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Spotlight Archives

In Memory of Lyudmila Bogoslovskaya

Lyudmila BogoslovskayaLyudmila S. Bogoslovskaya, a veteran of the Dmitry Likhachev Research Center for Cultural and Natural Heritage, passed away on February 18, 2015 following an extended illness. The pain of this sad news echoed in the hearts of hundreds of people who knew her well. Bogoslovskaya will remain forever in the memory of her family, friends, colleagues and the people of her beloved Chukotka to which she devoted many years of her life. MORE...

"Trans-Beringia Muskoxen - Creation of Ecological Baselines in an Era of Arctic Warming" Project Update

MuskoxenThe Beringia Program's project "Trans-Beringia Muskoxen - Creation of Ecological Baselines in an Era of Arctic Warming" concluded its third and final year of collecting data to establish an ecological baseline, or starting point, from which to gauge the extent of bodily change across time and geography.MORE...

Beringia: Lost World of the Ice Age

Sample collection in permafrostIf you live in Alaska, you may or may not be aware that you are living in the remnants of a once mighty super-continental region called Beringia. The name 'Beringia' comes from the Bering Strait region, and it is used to describe an enormous territory that extended from the Lena River, Siberia in the west to the Mackenzie River, Yukon, in the east. The western and eastern sectors of Beringia were joined together by the Bering Land Bridge. This land bridge formed during the glacial periods of the last 2.5 million years. Every time an ice age began, a large proportion of the world’s water got locked up in massive continental ice sheets. This draw-down of the world's liquid water supply caused major drops in sea level: up to 328' (100 m) or more. Because the basins beneath the Chukchi and Bering seas are relatively shallow, they became dry land during glacial intervals. For perhaps 80% of the last million years, Alaska has been joined to Siberia by this land bridge. MORE...

Bridging the Cold War: Dave Hopkins and Beringia

Hopkins shaking hands with IvanovThe history and geography of the arctic flora in Beringia has been complex—influenced by glacial retreats during the Quaternary, exchange via the Bering Land Bridge, in situ survival in refugia, and differing climatic regimes. Much of the details of these diversifications in Beringia are still lacking and to begin to address this issue we provide results from stochastic character mapping reconstruction to recover historical signals from occurrence data at the Herbarium, University of Alaska Fairbanks. MORE...

New Insights on Beringian Plant Distribution Patterns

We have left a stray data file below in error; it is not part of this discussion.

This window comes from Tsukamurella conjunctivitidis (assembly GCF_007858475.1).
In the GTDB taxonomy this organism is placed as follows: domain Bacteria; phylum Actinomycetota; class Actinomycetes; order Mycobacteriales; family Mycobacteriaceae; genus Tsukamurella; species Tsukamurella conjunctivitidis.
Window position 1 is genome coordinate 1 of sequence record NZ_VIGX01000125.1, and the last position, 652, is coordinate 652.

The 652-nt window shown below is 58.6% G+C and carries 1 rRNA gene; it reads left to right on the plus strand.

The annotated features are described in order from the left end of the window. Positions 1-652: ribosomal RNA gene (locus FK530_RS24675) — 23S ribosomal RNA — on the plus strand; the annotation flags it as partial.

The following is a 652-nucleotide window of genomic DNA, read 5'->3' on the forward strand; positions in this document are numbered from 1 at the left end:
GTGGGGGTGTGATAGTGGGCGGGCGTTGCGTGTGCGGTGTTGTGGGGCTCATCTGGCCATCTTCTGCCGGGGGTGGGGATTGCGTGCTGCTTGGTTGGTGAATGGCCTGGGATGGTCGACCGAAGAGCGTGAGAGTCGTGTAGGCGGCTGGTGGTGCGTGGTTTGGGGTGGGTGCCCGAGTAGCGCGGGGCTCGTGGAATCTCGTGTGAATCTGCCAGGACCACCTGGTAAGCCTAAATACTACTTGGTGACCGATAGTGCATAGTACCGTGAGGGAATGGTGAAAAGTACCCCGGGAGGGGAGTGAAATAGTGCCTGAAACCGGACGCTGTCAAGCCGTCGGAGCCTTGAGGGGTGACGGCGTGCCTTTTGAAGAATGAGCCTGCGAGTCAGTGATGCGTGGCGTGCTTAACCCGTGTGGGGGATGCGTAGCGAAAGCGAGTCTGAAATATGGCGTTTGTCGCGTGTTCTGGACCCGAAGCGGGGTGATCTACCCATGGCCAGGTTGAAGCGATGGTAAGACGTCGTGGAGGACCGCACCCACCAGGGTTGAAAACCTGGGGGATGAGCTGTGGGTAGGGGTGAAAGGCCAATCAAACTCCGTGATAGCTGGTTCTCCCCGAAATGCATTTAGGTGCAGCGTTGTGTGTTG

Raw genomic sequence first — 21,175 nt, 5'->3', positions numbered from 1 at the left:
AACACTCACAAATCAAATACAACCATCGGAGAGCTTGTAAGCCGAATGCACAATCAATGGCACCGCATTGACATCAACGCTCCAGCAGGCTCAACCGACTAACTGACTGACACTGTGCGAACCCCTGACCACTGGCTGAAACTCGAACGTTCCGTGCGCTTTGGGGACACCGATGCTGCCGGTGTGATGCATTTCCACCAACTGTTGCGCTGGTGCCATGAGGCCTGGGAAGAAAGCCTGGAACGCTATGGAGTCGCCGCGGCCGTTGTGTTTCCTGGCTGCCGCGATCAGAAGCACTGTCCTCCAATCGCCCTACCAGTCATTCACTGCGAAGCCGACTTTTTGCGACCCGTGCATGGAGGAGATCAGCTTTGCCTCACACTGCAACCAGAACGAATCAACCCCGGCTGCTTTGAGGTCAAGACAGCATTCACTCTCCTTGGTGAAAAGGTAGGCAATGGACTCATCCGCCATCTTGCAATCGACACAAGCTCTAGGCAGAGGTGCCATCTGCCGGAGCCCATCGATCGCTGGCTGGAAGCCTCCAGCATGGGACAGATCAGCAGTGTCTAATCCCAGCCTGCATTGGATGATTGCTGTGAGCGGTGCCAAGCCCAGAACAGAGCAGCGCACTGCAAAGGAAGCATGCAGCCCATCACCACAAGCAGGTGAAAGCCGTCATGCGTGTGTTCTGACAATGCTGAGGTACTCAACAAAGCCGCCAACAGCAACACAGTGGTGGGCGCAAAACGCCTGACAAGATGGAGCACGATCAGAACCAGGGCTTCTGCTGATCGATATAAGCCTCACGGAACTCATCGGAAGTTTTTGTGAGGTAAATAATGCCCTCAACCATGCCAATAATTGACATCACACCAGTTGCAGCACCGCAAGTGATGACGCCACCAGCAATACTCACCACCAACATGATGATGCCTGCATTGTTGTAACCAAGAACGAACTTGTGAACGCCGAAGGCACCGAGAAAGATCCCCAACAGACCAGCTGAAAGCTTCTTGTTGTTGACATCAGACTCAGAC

GentianAs recent visitors to the Alaska park service office in Anchorage, we were on a quest to discover what the archives might reveal about a remarkable scholar and his role in enhancing understanding of the ancient land bridge (with its own distinctive climatic regime) that once connected Asia and North America. The scholar in question was the late Dave Hopkins, a long-term employee of the U.S. Geological Survey (USGS) who devoted his life to understanding this ancient landscape encompassing northeastern Siberia, Alaska, and the Yukon. MORE...

"The Ice Bridge: Stories from Beringia" Project Update

Waghiyi and AinanaFunded by the National Park Service's Shared Beringian Heritage Program, "The Ice Bridge: Stories from Beringia" project is a series of intimate portraits of people making a difference within Beringia. Each profile is focused on an individual whose life, work, or research tells a larger story that is insightful and instructive to the overall community. MORE...

Smithsonian Institution creates useful learning tool for future generations of Arctic indigenous peoples

WalesWinton Weyapuk, Jr. was eleven years old when he started hunting with his father's crew in his home village of Wales, Alaska. When he began hunting all communication was in Inupiaq, more specifically it was in Kinikmiut, the Wales dialect of the Inupiaq language. But in Winton's grade school classroom, the Inupiaq language was forbidden and English was spoken in school. MORE...

Muskoxen - the Ice Age Survivalists

Wet MuskoxenWhen we think of muskoxen, our mind immediately conjures up images of the frozen and desolate Arctic environment they inhabit. Muskoxen (Ovibos moschatus) are one of the still living Pleistocene megafauna that migrated from Asia to North America across the Bering land bridge between 200,000 and 90,000 years ago. A contemporary of the wooly mammoth this Arctic mammal is one of the survivors of the Ice Age in North America along with the bison and the pronghorn. MORE...

Bringing Beringia to Life through Skype

Whale beeing pulled by a tractorAs a 5th grader living in Maine, you don't usually go to town hall to dance with your parents & grandparents on a typical Saturday night. But in Savoonga, Alaska, that's your only choice. The differences in the two lifestyles could not be more pronounced, and as part of a learning unit on Beringia, students in Maine were able to literally see some of these cultural contrasts. And they were fascinated. MORE...

Exchanges Unites Land Managers in Beringia